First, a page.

From Prototyping to a Work of Art

From an idea to a functional product

One day, you came up with a great concept for a game. You explored every nook and cranny of this concept and researched everything: from the genre to the ambiance, from the story to the characters, from the mechanics to the features, and from the art style to the sound. So what do you do now? At this step, it’s time to prototype.

First comes a cube

Essentially, prototyping allows you to get a sense of how the object will function, how it will be designed, and how it will look in a simple, yet effective way. This means using basic objects like cubes and spheres to represent a player, an enemy, or even bullets. However, if you’re going to replace it with actual assets, why even prototype when you can skip to developing the assets and inserting it into the game?

Second comes an enemy

Even though it seems like time used to prototype can use towards the actual development of the game, there are multitude of reasons why you shouldn’t skip prototyping.

First, essentially anything you’ve worked on during prototype can be carried over to the actual development. From movement to AI to artwork, all of the work you did can be quickly and easily modified to fit the final project.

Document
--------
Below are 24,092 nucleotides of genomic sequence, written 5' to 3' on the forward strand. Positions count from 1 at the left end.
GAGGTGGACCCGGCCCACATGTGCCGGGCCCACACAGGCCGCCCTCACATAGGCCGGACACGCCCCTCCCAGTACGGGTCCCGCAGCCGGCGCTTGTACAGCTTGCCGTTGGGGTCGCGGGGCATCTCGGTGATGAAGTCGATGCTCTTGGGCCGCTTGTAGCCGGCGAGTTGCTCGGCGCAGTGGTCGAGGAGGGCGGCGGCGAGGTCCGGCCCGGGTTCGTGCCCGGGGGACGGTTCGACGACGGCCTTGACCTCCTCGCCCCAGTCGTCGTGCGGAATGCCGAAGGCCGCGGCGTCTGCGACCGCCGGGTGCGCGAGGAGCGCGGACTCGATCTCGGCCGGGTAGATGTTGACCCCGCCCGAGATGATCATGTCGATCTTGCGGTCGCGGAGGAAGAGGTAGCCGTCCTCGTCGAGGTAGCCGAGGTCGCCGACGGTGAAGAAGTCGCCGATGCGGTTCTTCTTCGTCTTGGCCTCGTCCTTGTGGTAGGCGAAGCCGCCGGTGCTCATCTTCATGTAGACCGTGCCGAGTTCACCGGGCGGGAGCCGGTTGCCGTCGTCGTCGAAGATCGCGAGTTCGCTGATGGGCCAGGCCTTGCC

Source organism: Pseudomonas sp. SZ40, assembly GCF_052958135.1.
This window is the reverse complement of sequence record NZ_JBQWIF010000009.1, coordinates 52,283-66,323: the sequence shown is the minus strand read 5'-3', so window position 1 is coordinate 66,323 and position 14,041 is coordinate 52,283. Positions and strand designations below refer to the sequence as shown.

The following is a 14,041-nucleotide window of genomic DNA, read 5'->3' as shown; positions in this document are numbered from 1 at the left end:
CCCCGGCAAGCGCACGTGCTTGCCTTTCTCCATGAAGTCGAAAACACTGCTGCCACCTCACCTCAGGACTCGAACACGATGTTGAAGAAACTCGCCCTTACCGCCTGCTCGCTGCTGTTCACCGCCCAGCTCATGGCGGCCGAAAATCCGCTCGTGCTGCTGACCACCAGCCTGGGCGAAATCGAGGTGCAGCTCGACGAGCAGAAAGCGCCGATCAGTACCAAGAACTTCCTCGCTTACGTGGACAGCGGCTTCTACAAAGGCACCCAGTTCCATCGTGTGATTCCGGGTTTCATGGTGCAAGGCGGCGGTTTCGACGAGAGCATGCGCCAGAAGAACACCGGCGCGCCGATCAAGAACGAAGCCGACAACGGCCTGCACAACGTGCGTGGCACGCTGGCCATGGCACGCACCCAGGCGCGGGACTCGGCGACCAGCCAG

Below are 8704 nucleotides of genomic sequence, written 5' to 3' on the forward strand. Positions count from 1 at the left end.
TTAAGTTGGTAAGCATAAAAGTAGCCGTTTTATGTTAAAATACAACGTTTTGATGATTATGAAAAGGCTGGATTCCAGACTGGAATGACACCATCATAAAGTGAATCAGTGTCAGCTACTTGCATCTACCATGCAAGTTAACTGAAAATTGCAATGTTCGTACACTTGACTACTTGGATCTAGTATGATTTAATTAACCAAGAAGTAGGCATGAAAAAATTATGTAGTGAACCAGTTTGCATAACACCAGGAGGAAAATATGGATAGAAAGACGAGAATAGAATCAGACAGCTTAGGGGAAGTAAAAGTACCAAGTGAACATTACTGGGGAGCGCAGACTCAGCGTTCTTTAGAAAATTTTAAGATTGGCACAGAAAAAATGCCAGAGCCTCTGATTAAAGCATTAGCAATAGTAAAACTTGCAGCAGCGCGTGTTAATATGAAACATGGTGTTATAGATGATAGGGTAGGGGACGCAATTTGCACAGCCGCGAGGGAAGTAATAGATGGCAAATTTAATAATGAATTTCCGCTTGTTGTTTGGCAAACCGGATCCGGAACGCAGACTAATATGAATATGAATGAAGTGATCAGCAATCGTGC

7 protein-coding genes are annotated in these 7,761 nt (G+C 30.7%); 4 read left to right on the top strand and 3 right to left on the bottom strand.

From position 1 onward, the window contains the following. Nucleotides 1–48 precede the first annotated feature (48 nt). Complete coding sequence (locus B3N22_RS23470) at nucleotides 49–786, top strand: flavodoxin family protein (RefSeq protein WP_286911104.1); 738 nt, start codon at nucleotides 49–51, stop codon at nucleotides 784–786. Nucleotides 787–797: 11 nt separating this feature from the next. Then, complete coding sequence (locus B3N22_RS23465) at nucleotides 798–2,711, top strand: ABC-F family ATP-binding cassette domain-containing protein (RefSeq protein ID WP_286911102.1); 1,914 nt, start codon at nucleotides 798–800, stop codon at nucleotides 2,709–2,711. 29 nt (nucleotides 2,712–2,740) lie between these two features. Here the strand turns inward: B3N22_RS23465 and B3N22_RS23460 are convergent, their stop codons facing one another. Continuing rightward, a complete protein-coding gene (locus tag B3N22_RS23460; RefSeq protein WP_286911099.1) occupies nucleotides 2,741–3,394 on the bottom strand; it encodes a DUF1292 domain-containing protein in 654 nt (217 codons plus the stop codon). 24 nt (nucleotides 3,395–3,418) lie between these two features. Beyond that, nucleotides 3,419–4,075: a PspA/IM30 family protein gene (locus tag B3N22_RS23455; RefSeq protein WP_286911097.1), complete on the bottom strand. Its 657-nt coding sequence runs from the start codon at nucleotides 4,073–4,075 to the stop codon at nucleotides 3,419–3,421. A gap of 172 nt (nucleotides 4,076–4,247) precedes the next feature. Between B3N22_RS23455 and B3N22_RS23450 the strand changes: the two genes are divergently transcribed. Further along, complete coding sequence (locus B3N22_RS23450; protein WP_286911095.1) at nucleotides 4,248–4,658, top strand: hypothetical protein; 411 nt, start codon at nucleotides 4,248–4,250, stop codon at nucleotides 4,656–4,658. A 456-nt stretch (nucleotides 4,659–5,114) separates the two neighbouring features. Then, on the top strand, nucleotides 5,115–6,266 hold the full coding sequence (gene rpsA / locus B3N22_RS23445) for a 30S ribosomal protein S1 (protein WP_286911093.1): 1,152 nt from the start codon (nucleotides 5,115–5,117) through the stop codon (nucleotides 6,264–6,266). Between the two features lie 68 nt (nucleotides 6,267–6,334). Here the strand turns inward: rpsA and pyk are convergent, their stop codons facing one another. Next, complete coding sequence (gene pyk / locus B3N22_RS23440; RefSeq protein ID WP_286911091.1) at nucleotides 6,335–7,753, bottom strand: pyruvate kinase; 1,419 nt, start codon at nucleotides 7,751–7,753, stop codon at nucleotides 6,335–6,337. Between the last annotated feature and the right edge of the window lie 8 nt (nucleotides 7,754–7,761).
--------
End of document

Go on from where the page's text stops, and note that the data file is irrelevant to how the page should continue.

Second, it lowers the risk of wasting time during development. If an item, like a feature or a character, doesn’t work or cannot be executed properly, it’s better to get rid of it during the prototype phase and waste a few days/weeks rather than when you’re deep into development and need to go back to modify/remove said item.

Third comes the art assets

Third, it prevents, or at least lowers the amount of time, one team is sitting around doing nothing while waiting for another one to complete their tasks. As a programmer, it is unwise to sit around until the art team is done with the main character to start programming. Moreover, it is unwise for the art team to wait until the logic execution is complete before they start designing enemies, characters, etc.

Fourth, as multiple teams are working together, it gives you and your group a chance to quickly create a build to allow other teams to test out their projects. Each team can communicate what they need to add, modify, or remove from the build to ensure the game can be shipped out in a timely fashion.

Finally, an actual game with power ups, enemies, scores, and art

Lastly, it builds morale. Nothing is more devastating than working on a project only to realize something went wrong in the early stages and things need to be scraped. On the other hand, the opposite is true; if you see the game grows from a simple cube to looking like an actual game, it will help boost the your morale and confidence that you’re close to completing the game.